That, of course, is the experience of “A Hidden Life,” a film that puts us deep inside of a situation and examines it in human terms, rather than treating it a set of easy prompts for feeling morally superior to some of the vilest people in history. What’s important here is not just what happened, but what the hero and his loved ones were feeling while it happened, and the questions they were thinking and arguing about as time marched on.
What makes this story an epic, beyond the fact of its running time, is the extraordinary attention that the writer-director and his cast and crew pay to the mundane context surrounding the hero’s choices. As is always the case in Malick’s work, “A Hidden Life” notes the physical details of existence, whether it’s the rhythmic movements of scythes cutting grass in a field, the shadows left on walls by sunlight passing through trees, or the way a young sleeping child’s legs and feet dangle as her father carries her. In a manner reminiscent of “Days of Heaven,” a great film about labor, Malick repeatedly returns to the ritualized action of work—behind bars or in the village—letting simple tasks play out in longer takes without music (and sometimes without cuts), and giving us a sense of how personal political struggles are integrated into the ordinariness of life.
There are countless fleeting moments that are heartbreaking because they’re so recognizable, and in some cases so odd yet mysteriously and undeniably real, such as the scene where Franz, in military custody, stops at a cafe with two captors and, on his way out, straightens an umbrella propped against the doorway. Moments later, there’s a shot from Franz’s point-of-view in the backseat of a car, the open window framing one of his escorts doing a weird little dance on the sidewalk—something he probably does all the time whether he’s wearing a Nazi uniform or plainclothes.
Franz Rogowski, the star of "Transit," has a small, wrenching role as Waldlan, a fellow soldier who also becomes a conscientious objector. With an economy that’s dazzling, Rogowski and Malick establish the profound gentleness of this man, with his sad, dark eyes and soft voice, and an imagination that leads him to monologue on red and and white wine, and pose two straw men meant for bayonet practice as if they were Malickian lovers necking in a field. Every minute brings a new revelation, nearly always snuck into a scene sideways or through a back door, its full power registering in hindsight. Not a day has passed since first seeing this film that I haven't thought about the moment when a prisoner who's about to be executed turns to a man standing next to him, indicates the clipboard, paper and pen that he's been given for last words, and asks, "What do I write?"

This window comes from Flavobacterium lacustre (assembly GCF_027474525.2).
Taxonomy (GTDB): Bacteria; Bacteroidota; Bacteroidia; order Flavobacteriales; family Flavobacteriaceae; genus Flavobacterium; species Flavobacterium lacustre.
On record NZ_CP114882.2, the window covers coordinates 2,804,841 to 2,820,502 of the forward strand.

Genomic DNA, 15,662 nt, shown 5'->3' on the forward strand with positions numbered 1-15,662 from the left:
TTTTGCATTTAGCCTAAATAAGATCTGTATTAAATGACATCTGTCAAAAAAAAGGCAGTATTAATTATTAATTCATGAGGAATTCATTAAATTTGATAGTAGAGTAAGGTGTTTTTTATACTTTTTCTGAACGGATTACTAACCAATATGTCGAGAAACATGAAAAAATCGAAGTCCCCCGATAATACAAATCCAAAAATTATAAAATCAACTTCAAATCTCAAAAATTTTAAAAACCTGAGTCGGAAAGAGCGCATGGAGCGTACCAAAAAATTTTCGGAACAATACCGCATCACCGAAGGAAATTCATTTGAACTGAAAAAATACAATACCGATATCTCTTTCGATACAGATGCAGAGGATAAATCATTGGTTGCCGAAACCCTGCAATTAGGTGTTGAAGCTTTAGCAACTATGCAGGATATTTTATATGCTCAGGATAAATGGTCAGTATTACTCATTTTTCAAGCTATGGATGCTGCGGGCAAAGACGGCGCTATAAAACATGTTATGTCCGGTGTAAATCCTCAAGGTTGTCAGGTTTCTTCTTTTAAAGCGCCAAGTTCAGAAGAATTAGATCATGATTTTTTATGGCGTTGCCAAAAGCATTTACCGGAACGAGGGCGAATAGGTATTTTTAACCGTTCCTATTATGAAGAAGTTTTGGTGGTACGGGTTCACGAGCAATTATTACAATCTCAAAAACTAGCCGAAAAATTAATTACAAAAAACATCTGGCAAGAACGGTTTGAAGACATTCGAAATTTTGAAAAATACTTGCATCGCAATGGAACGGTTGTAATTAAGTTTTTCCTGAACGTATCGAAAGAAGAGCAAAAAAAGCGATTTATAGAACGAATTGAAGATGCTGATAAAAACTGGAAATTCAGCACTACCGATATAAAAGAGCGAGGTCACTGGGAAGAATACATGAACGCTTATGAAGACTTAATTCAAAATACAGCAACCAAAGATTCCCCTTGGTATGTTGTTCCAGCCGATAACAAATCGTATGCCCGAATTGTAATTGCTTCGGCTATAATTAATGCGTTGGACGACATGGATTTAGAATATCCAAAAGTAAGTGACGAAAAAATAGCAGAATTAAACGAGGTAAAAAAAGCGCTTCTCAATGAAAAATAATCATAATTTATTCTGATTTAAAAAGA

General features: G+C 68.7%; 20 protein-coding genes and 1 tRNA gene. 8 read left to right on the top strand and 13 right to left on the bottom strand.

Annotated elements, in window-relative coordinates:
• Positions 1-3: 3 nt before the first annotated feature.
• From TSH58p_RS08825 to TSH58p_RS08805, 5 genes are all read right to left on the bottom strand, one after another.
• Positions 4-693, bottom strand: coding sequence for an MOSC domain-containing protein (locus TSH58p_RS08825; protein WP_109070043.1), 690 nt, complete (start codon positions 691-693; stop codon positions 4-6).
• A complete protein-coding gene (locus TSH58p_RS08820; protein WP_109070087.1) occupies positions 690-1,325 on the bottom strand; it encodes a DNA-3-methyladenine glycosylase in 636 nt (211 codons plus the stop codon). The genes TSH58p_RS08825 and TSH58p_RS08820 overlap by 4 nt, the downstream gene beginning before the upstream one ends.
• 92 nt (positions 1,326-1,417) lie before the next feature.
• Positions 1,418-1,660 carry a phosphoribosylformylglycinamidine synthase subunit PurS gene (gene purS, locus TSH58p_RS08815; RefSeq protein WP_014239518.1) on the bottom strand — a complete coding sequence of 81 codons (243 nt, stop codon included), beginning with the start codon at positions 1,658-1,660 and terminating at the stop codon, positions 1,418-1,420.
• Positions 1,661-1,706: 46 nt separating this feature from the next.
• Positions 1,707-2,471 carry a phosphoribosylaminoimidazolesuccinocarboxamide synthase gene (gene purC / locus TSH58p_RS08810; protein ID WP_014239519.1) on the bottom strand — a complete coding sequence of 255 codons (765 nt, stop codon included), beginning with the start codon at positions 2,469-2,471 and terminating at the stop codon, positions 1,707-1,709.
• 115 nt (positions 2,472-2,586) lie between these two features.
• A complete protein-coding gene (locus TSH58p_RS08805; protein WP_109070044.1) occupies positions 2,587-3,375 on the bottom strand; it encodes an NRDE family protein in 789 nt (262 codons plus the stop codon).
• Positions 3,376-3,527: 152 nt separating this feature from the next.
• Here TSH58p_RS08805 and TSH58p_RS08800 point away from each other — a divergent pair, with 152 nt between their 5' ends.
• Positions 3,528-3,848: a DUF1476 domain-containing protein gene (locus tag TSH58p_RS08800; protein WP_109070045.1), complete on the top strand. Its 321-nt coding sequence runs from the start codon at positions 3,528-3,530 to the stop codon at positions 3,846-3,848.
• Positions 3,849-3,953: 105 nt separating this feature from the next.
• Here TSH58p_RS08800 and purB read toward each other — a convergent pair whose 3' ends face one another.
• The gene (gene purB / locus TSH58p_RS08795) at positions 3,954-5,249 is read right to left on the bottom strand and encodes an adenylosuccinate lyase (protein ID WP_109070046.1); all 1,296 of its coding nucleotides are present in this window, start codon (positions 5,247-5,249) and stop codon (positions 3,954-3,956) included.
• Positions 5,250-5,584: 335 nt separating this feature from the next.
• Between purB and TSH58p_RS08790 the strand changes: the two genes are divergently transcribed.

The film also shows regular citizens identifying with government bullies, and getting a thrill from inflicting terror and pain on helpless targets. The closest Malick, a New Testament sort of storyteller, comes to outright condemnation is when “A Hidden Life” shows German soldiers (often appallingly young) getting up in Franz’s face, insulting and belittling or physically abusing him with a sneering gusto that only appears when a bully knows that his target can’t fight back. (“Schindler’s List” was also astute about this.) There's an unexpectedly elating quality to the red-faced impotence of Nazis screaming at Franz while he's bound up at gunpoint, cursing him and insisting that his protests mean nothing. If they mean nothing, why are these men screaming?
The phenomenon of ordinary citizens investing their pride, their sense of self-worth, and (in the case of men) their fantasy of machismo in the person of a single government figure is one that many nations, including the United States, understand well. Malick doesn’t give interviews, but I don’t think we’d need one to understand why he would release a film like this in 2019, at a time when the United States is being torn apart over the issue of obedient support of an authority figure, and have the dialogue alternate German with English. But the film is rich and sturdy enough to transcend the contemporary one-to-one comparisons that it is sure to invite—and it’s not as if we haven’t seen this scenario elsewhere, before and after World War II, or will never see it again. The social dynamics presented here are timeless.
And yet, improbably, “A Hidden Life” is a tragic story that doesn’t play solely as a tragedy. The misery endured by Franz, Fani and their children is presented as a more extreme version of the pain everyone suffers as the byproduct of life on earth. The rumbling buzz of bombers passing over the village are of a piece with the arrival of the American warships in Malick's "The Thin Red Line" to take Pvt. Witt away from his pacifist paradise and into the war zone, and the English galleons signaling the impending colonization of Powhatan lands in "The New World," and the shots of cops and Pinkertons creeping up on the fugitive heroes of "Badlands" and "Days of Heaven" just when they were able to lose themselves in personal paradise.
Did God create suffering, and evil? If so, why? And why do suffering and evil inflict themselves arbitrarily and unequally? Is the test of endurance and faith the point of injustice and pain? If so, is that point a defensible one? Why be moral at all if morality can be neutered by force, and the powerful are inoculated against consequences that sting rest of us?
Malick offers no answers. As Fani tells us near the end of the tale, all questions will be answered in time.
So we wait.